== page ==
Prevalence of Overweight/Obesity and its Associations with Hypertension, Diabetes, Dyslipidemia, and Metabolic Syndrome: A Survey in the Suburban Area of Beijing, 2007Zhang L.a,c · Zhang W.-H.b · Zhang L.a · Wang P.-Y.c
a Key Laboratory of Carcinogenesis and Translational Research (Ministry of Education), Department of Epidemiology, Peking University Cancer Hospital & Institute, Beijing, b Department of Basic Medicine, Nursing College, Zhengzhou University, Zhengzhou, c Department of Social Medicine and Health Education, School of Public Health, Peking University, Beijing, China
Pei-Yu Wang, Department of Social Medicine and Health Education, School of Public Health, Peking University, No.38, Xueyuan Road, Haidian District, 100191Beijing, China, Tel./Fax +86 10 8280 2502, firstname.lastname@example.org
Do you have an account?
Objective: This study aims to estimate the up-to-date prevalence of overweight/obesity in the suburban area of Beijing, China, and its associations with hypertension, diabetes, dyslipidemia, and metabolic syndrome (MetS). Methods: A cross-sectional survey in 19,003 suburban adults was carried out in Beijing, 2007. Overweight and obesity class 1, 2, and 3 were defined as a body mass index (BMI) of 25.0–29.9, 30.0–34.9, 35.0–39.9, and = 40 kg/m2, respectively. Results: The age-standardized prevalence of overweight/obesity was 31.9% in the study. With increasing BMI, the prevalence of hypertension, diabetes, dyslipidemia, and MetS also increased. With normal body weight as reference, the adjusted odds ratio (95% confidence interval) of hypertension for overweight and obesity class 1–3 was 2.5 (2.2–2.7), 3.1 (2.8–3.4), 3.6 (3.1–4.3), and 4.5 (4.0–5.2), respectively. The same trend was observed for diabetes and MetS. For dyslipidemia, however, participants with obesity class 2 had the highest odds ratio. Conclusion: The prevalence of hypertension, diabetes, dyslipidemia, and MetS increases with increasing BMI. Overweight/obesity is an important risk factor for these diseases. To reduce the social burden of these obesity-related diseases, effective strategies for the prevention of overweight/obesity should be implemented.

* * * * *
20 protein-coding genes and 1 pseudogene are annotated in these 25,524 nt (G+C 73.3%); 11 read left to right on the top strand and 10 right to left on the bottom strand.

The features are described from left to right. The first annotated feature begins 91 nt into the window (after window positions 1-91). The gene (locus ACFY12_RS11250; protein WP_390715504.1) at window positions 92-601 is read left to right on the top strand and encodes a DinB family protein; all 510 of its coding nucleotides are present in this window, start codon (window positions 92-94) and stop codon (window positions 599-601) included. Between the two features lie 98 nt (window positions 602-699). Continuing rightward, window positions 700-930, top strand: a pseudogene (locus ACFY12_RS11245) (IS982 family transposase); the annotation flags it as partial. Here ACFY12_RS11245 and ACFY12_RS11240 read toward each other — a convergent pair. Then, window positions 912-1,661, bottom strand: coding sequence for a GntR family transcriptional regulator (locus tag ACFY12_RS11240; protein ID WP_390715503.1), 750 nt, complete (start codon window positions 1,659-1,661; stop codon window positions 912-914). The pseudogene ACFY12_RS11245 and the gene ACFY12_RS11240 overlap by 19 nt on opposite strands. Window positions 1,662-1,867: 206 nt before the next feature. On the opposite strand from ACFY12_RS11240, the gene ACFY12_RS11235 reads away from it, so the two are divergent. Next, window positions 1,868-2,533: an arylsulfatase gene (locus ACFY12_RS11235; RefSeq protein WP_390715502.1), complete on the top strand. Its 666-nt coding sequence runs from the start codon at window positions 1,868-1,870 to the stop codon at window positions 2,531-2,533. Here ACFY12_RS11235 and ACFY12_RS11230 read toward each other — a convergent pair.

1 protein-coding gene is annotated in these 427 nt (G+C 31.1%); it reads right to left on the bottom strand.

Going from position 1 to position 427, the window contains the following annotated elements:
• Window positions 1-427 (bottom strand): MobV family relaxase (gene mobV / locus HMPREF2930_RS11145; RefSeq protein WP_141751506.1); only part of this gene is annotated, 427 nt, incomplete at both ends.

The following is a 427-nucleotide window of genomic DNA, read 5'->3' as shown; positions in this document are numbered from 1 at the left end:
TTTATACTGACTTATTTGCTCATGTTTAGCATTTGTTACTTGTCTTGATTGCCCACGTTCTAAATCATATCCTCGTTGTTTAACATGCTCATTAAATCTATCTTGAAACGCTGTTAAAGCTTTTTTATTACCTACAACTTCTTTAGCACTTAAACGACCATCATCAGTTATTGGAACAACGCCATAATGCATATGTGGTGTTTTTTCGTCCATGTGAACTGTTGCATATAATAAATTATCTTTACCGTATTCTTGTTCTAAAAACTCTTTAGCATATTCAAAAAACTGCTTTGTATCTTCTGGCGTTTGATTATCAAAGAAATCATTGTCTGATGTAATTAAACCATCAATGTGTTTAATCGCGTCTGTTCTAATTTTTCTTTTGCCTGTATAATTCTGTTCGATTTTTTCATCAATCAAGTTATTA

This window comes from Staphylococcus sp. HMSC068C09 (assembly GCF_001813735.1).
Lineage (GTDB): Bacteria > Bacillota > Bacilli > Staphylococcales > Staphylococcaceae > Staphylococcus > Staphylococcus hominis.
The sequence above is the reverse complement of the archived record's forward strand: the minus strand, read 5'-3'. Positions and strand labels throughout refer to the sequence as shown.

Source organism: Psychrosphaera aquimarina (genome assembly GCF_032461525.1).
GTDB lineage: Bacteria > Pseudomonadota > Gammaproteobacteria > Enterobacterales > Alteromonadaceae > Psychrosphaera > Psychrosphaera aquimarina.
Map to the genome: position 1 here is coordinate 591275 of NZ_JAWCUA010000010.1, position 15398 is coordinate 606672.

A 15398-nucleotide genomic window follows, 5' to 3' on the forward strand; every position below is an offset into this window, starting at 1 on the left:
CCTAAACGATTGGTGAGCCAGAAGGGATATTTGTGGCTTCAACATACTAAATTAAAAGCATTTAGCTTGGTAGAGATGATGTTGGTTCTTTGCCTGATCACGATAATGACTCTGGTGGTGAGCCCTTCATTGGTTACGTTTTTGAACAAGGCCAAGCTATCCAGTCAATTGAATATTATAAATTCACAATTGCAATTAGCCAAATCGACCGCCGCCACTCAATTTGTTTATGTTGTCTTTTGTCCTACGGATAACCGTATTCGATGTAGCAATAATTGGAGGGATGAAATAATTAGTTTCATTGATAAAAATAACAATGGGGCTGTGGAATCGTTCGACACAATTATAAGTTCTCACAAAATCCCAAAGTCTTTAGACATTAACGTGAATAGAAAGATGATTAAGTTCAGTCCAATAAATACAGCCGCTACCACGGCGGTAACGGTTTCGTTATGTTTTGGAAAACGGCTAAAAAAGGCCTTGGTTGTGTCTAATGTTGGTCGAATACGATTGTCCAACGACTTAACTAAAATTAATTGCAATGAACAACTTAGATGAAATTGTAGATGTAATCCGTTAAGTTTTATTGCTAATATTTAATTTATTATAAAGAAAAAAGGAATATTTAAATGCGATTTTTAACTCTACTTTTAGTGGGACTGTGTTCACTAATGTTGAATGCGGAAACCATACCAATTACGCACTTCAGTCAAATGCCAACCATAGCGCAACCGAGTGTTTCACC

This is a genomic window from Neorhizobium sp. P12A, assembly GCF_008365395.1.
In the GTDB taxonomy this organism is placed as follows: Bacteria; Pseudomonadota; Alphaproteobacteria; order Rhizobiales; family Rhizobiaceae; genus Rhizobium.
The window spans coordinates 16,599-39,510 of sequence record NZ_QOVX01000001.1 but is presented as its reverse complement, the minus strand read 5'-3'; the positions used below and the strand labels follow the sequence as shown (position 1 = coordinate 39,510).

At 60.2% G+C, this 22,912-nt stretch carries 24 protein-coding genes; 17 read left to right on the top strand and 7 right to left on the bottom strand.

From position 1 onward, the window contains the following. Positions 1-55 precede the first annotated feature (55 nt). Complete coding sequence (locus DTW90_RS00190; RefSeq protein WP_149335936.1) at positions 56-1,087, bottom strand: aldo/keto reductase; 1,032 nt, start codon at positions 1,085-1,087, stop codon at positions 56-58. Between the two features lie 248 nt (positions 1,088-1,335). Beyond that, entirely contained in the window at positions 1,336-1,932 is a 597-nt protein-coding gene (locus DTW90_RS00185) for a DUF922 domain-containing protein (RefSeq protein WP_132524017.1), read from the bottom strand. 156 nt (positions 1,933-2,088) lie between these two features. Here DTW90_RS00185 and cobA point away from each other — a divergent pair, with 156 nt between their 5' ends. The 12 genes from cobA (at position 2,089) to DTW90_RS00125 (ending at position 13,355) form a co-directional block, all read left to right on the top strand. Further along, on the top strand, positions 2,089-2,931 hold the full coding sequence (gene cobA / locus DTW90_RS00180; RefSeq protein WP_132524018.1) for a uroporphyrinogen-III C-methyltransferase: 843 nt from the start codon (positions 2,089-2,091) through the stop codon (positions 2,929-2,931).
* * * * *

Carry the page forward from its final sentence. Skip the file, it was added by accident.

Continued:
© 2011 S. Karger AG, Basel
Article / Publication Details
Copyright / Drug Dosage / DisclaimerCopyright: All rights reserved. No part of this publication may be translated into other languages, reproduced or utilized in any form or by any means, electronic or mechanical, including photocopying, recording, microcopying, or by any information storage and retrieval system, without permission in writing from the publisher or, in the case of photocopying, direct payment of a specified fee to the Copyright Clearance Center.
Drug Dosage: The authors and the publisher have exerted every effort to ensure that drug selection and dosage set forth in this text are in accord with current recommendations and practice at the time of publication. However, in view of ongoing research, changes in government regulations, and the constant flow of information relating to drug therapy and drug reactions, the reader is urged to check the package insert for each drug for any changes in indications and dosage and for added warnings and precautions. This is particularly important when the recommended agent is a new and/or infrequently employed drug.
Disclaimer: The statements, opinions and data contained in this publication are solely those of the individual authors and contributors and not of the publishers and the editor(s). The appearance of advertisements or/and product references in the publication is not a warranty, endorsement, or approval of the products or services advertised or of their effectiveness, quality or safety. The publisher and the editor(s) disclaim responsibility for any injury to persons or property resulting from any ideas, methods, instructions or products referred to in the content or advertisements.